What then do you do? Apart from stuffing your face with desserts and fruits? Well, you scour the city for some restaurants that will satisfy your cravings.
Italian? Er no…
So that’s what we did. We first looked at some Italian places. And while I love Italian cuisine, I was disappointed in it throughout Thailand –
the quantity is way too less, the pricing way too high, and the flavors too bland.
I was especially surprised at the limited options at Da Maurizio – an overpriced overhyped restaurant highly recommended on the internet. For 700 baht (INR 1600 approx), it served us 4 pieces of ravioli (yes, 4).
Indian food, finally!
Left with no choice, we ended up looking for Indian restaurants – that’s when we found this gem of a place called Delhi Darbar. Located in Patong not far off from the beach, the place is amazing. If you are in the city and craving for some Indian food, this is the place to go! We also tried a small place called Indian Flames right on Patong beach – the food is just about okay here.
Apart from Indian restaurants like these, there is little else to satisfy your one’s hunger pangs. Fast food chains like McDonald’s only have fries on their menu for vegetarians.
Street food, oh yeah!
Again, if you eat eggs, you have better options – there are food stalls selling crepes and ice cream rolls throughout Patong beach. The options are plentiful, the taste delicious. And the biggest savior, the fruit stalls peppering the entire city – we absolutely loved the guavas and the Rose apple. From passion fruit to dragon fruit to mangoes (yes, in winter too), the options are plentiful. One could also try the sticky rice and mango combination (I did not like it too much) – surprisingly, I did not see too many stalls serving this.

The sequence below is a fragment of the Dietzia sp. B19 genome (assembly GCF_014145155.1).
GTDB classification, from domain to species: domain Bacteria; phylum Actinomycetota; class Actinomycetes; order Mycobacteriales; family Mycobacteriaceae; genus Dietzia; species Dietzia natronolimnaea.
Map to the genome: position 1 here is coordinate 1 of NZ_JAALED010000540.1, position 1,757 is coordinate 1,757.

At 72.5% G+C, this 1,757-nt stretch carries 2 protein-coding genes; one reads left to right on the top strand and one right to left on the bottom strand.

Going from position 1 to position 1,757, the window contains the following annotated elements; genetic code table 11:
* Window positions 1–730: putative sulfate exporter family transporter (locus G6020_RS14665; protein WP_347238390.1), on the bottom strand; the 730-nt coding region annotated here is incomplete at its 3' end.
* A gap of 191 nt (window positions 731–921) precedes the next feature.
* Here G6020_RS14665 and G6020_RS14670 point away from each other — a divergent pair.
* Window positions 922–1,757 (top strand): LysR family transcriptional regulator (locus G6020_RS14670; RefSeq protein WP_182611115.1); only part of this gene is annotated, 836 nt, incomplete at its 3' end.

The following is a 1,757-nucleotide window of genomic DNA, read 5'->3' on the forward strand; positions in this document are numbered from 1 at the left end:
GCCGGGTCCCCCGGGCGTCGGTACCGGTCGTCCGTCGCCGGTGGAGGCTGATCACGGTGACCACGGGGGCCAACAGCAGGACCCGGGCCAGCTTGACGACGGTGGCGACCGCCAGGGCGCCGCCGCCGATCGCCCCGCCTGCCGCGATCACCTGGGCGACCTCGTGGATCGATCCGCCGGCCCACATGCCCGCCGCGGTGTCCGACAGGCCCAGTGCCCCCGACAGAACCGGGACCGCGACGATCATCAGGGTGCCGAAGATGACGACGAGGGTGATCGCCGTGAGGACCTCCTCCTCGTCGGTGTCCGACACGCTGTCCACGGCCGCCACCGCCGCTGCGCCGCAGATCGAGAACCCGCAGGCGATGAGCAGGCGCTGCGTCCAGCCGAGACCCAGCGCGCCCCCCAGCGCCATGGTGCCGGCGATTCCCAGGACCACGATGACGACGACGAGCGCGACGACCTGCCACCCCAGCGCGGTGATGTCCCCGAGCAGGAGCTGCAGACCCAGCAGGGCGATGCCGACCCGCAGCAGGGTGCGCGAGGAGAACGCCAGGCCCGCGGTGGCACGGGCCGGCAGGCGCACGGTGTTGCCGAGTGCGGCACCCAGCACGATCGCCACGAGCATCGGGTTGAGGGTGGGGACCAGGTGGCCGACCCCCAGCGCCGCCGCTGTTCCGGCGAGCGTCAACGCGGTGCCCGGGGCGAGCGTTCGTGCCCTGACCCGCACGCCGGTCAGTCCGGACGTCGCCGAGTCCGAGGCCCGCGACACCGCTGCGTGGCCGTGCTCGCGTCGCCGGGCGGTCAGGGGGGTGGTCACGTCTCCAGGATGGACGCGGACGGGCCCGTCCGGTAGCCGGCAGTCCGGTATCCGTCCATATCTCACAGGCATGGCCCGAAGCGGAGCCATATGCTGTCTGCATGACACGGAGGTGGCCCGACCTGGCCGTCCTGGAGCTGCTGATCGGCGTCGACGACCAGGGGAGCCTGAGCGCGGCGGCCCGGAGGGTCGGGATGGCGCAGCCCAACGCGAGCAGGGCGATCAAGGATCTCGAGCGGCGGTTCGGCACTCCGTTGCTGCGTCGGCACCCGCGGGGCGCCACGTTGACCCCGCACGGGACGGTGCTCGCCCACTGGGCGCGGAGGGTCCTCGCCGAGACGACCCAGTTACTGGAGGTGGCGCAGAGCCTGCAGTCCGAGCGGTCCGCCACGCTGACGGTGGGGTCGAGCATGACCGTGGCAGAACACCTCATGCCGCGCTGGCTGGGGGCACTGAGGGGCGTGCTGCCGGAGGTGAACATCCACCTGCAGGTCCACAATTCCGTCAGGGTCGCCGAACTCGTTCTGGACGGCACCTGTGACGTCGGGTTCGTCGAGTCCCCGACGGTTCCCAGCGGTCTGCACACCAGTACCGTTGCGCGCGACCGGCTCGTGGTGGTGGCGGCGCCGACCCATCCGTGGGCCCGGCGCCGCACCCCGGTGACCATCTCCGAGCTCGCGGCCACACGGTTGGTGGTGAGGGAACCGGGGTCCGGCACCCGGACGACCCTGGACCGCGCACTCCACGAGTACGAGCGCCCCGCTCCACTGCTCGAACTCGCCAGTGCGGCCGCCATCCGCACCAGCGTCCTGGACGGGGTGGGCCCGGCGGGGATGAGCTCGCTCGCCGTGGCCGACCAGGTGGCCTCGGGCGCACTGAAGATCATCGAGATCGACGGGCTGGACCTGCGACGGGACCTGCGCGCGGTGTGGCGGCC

In Krabi, we had better luck. On our very first day in Ao Nang, we found an Indian place called Moti Mahal – the veg sandwich here is a must try! But the best find of all? It is this harmless looking place tucked on the second floor near the beach. Called Govinda’s, it is a pure-veg restaurant run by the Iskcon Foundation. This was by far the best meal we had during our entire trip. Everything is yum, the menu is extensive, and the ambiance is to-die-for. It made me want to rent out a place and open my own little cafe.